Now that you have female characters, treat them like human beings
So you’ve sketched a few ideas for some female characters, and you promise to emphasize more to them than their cup size. That’s a good start. Now when you write the story and design the gameplay, try to keep them on equal footing with their male counterparts. If a female character’s importance is limited to delivering the game tutorial, then it doesn’t count. Show them a little more respect than that.
As a side note, respect doesn’t mean “make her a princess.” Please, please, don’t make her a princess, unless you’re modeling her after Xena.
One positive example is Ellie from Naughty Dog’s action-adventure game The Last of Us. She’s not the main protagonist, but she manages to shine in the company of the male hero Joel and supports an identity that wouldn’t crumble to paper shreddings if he stepped off screen.
Although she ducks for cover while Joel does the sharp shooting work, Ellie carries on intelligent conversations with him as they travel through post-apocalyptic America. She acts of her own (stubborn) accord, and that can mean they get into trouble, but hey, she’s a kid. At one point, you take full control of her while Joel is incapacitated and she has to fend for them both, including in combat. If that’s not a test of a character’s mettle, I don’t know what is.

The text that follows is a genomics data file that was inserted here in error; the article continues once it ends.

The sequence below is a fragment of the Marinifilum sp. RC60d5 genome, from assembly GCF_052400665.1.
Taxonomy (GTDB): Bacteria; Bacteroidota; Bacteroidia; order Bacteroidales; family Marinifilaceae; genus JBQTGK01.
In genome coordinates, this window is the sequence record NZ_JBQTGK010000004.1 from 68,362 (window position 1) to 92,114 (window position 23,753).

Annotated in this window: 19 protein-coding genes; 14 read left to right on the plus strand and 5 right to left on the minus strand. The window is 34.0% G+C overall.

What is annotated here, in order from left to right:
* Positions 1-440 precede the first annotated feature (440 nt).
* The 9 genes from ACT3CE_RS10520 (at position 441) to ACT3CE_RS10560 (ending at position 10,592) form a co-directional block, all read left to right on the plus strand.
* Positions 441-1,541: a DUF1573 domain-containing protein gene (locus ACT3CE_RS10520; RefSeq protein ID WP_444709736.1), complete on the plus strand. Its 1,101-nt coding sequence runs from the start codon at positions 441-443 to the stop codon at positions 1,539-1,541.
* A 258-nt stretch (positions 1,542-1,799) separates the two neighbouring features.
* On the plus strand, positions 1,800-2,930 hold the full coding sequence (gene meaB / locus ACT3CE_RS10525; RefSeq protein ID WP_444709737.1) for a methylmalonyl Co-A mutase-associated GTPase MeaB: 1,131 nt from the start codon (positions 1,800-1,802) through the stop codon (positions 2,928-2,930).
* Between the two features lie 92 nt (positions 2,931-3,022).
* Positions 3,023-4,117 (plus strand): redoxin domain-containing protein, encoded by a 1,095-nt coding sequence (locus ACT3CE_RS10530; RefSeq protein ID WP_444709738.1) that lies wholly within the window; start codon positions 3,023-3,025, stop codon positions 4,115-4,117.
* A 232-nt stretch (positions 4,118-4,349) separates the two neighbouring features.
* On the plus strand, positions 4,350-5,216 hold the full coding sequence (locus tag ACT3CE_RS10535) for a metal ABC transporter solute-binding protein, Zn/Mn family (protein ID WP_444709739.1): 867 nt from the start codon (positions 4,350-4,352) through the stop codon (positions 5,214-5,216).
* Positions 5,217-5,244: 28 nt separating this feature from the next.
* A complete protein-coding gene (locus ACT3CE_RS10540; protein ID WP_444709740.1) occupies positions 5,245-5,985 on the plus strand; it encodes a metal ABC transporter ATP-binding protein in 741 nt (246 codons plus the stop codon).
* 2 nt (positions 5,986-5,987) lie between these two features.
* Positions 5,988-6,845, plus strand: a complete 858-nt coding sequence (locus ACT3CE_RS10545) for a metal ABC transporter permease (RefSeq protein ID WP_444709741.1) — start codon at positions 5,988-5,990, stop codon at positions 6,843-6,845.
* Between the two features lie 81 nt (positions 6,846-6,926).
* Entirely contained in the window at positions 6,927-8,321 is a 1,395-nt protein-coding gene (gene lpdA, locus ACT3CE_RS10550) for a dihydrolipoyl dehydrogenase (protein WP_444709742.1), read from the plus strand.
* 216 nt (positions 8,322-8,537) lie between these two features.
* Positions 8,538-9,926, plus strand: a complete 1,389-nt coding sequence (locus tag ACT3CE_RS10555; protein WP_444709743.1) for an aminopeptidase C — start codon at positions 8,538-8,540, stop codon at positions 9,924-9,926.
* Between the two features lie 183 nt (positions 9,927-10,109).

Elizabeth from BioShock Infinite maintains a similar role (both characters were favorites of mine in 2013). She’s smarter and more competent than the hero at times, acts independently of your goals, and can defend herself. She’s full of complexity. When protagonist Booker DeWitt opens fire on a crowd, she doesn’t just go along with it. She accuses you of murder and tries to get away from you. Because you’re crazy, and your body count is high enough to build a ladder between Rapture and Columbia.
Developers love to take potentially respectable female characters and turn them into sexual fantasies. Lara Croft was my hero as a kid gamer, but I wasn’t oblivious to the censored comic strips of her in old magazines that spawned from the banned “Nude Raider” patch or that Tomb Raider II ended with a shower scene.
It’s the same reason why you could see Samus in a bikini (and play as her in a pink leotard) in the original Metroid even though for the duration of the game, her gender was ambiguous and didn’t matter to how well she could shoot or jump or explore. (The decision to make her a girl was an afterthought, but as we’ll see later on, sometimes that’s not the worst approach, sadly.)
Over-sexualizing female protagonists depowers them, should the thought of a butt-kicking gal prove too intimidating. Fighting games like Mortal Kombat and Street Fighter are all too guilty of this (they’ve got more boob jiggle than Lara ever did).
The point is, female characters don’t have to show cleavage or midriff for them to make an impact. Which brings us to …